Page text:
The context of the Hadith narrated by Um Humayd, which is not introduced in the narrations of Ibn Hibban and Ahmad, being the famous narrations, At-Tabarany, Al-Bayhaquy, Ibn Abu Shaybah, Ibn Abu `Asim and others with authentic additions, its context is an argument between the woman and her husband. The argument was due to Um Humayd’s punctual attendance of congregational prayer in the Prophet’s (peace and blessings be upon him) Mosque. In these narrations, Um Humayd said, “O Messenger of Allah, we like to pray with you but our husbands prevent us (from doing so).”[12]

This context resolves the conflict between the Hadiths narrated on this issue, especially the Hadiths with general rulings banning prevention of women from frequenting the Mosque, and this Hadith. Here, the Messenger of Allah (peace and blessings be upon him) meant to advise Um Humayd regarding solving her marital disagreement through complying with her husband’s request. So, he (peace and blessings be upon him) did not mean enacting a general legislation that obliges all Muslim women at all times and places. However, the Messenger’s (peace and blessings be upon him) intention in this case is not explicit; yet, it is the only possible interpretation that works out the conflict between texts, knowing that application of a text is more proper than neglecting it.

 

Weak hadiths used to deny women access to mosques

There is a number of weak Hadiths that are introduced as corroborating evidence by scholars advocating prevention of women from frequenting the Mosque. Yet, such weak narrations do not constitute a solid proof or countermand the numerous authentic Hadiths supporting the contrary opinion.

An example of these weak narrations is the hadith that the Prophet asked his daughter Fatimah about which is best for a woman. She answered, “That she should see no man and that no man should see her.” So, the Prophet (peace and blessings be upon him) hugged her and said, “(Good) offspring descending from one another.”[13]Besides its weak chain of narration (Isnad), the meaning of the Hadith contradicts with dozens of Hadiths referred to above about the female Companions (may Allah be pleased with them).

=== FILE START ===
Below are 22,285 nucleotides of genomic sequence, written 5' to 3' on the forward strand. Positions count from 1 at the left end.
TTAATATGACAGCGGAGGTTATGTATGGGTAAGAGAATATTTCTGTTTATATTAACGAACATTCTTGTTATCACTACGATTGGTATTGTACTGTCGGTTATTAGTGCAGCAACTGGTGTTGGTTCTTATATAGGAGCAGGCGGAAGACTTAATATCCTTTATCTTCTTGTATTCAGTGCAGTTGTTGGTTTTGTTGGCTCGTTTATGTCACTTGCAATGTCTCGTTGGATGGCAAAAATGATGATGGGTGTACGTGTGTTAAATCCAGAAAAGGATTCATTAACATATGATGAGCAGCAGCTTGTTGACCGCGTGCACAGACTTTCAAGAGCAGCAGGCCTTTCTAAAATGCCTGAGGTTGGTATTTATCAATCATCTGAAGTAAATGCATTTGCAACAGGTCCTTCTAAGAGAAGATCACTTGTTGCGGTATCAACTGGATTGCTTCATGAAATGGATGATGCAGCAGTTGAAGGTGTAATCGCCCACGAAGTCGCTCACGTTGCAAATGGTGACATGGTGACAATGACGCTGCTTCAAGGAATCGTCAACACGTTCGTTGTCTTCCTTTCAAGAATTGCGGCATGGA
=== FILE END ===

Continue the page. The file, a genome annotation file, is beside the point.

Rather, it contradicts explicit statements of the Quran, including the verse in which Almighty Allah says,

{Then whoever argues with you about it after [this] knowledge has come to you – say, ‘Come, let us call our sons and your sons, our women and your women, ourselves and yourselves, then supplicate earnestly [together] and invoke the curse of Allah upon the liars [among us].’} (Aal `Imran 3:61)

This verse explicitly involves Fatimah, daughter of the Prophet (peace and blessings be upon him), within the context of Mubahalah. Besides, in Ibn Kathir’s commentary on the verse, he mentioned the story of Najran’s delegation, stating,

“They refused to acknowledge that. Then, when dawn broke, the Prophet (peace and blessings be upon him) after informing them of the news, approached with Al-Hassan and Al-Hussayn wrapped in velvet cloth of his, and Fatimah walking behind him forMula`anah.[14]

There are also other Hadiths that involve Fatimah (may Allah be pleased with her) having normal interactions with men within the confines of the Shariah.

 

Mutual agreement and considering priorities is essential

So, the original ruling regarding preventing women from going out to the Mosque by a husband or a guardian, for instance, is that it is forbidden, based on the Prophet’s (peace and blessings be upon him) ordinance. Yet, we infer from the Hadiths of `Umar’s wife and of Um Humayd that both spouses should consult with each other and reach an agreement about this issue according to the different familial and social conditions.